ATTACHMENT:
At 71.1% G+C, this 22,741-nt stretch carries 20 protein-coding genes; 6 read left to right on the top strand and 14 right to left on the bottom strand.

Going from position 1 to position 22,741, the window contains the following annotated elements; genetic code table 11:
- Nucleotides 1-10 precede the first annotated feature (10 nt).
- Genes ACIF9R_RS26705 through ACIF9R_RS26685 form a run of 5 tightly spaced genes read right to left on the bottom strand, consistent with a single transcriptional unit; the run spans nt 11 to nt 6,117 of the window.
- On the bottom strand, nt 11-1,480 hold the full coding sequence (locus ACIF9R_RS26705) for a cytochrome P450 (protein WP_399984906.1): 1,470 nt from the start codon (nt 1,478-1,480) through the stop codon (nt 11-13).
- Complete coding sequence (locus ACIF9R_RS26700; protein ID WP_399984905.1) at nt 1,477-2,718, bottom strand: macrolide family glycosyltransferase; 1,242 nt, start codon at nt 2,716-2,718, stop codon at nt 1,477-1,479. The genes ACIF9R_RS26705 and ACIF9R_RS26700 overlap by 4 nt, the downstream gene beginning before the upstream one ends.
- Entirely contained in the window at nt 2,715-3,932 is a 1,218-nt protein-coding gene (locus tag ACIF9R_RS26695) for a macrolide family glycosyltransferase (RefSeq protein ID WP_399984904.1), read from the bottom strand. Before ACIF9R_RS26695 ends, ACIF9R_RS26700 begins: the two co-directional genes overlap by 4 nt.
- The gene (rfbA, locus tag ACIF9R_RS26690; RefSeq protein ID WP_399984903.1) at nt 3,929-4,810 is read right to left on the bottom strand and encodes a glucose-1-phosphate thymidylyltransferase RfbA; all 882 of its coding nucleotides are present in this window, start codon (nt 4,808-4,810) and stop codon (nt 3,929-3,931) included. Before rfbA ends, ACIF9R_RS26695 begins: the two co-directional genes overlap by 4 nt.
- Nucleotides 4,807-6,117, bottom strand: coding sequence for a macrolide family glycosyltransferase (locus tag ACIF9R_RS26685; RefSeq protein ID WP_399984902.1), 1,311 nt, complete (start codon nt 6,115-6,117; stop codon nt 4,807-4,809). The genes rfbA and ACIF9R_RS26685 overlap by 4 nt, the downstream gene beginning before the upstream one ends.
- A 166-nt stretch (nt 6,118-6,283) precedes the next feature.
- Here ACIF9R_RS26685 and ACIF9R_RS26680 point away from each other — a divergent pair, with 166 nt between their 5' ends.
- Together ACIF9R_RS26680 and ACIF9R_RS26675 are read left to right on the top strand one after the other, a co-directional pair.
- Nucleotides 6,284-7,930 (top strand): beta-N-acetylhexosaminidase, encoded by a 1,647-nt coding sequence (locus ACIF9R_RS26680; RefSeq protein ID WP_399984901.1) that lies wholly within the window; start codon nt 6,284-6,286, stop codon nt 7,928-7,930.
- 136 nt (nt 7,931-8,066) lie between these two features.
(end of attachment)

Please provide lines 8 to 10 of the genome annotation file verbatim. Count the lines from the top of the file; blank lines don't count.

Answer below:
- The gene (rfbA, locus tag ACIF9R_RS26690; RefSeq protein ID WP_399984903.1) at nt 3,929-4,810 is read right to left on the bottom strand and encodes a glucose-1-phosphate thymidylyltransferase RfbA; all 882 of its coding nucleotides are present in this window, start codon (nt 4,808-4,810) and stop codon (nt 3,929-3,931) included. Before rfbA ends, ACIF9R_RS26695 begins: the two co-directional genes overlap by 4 nt.
- Nucleotides 4,807-6,117, bottom strand: coding sequence for a macrolide family glycosyltransferase (locus tag ACIF9R_RS26685; RefSeq protein ID WP_399984902.1), 1,311 nt, complete (start codon nt 6,115-6,117; stop codon nt 4,807-4,809). The genes rfbA and ACIF9R_RS26685 overlap by 4 nt, the downstream gene beginning before the upstream one ends.
- A 166-nt stretch (nt 6,118-6,283) precedes the next feature.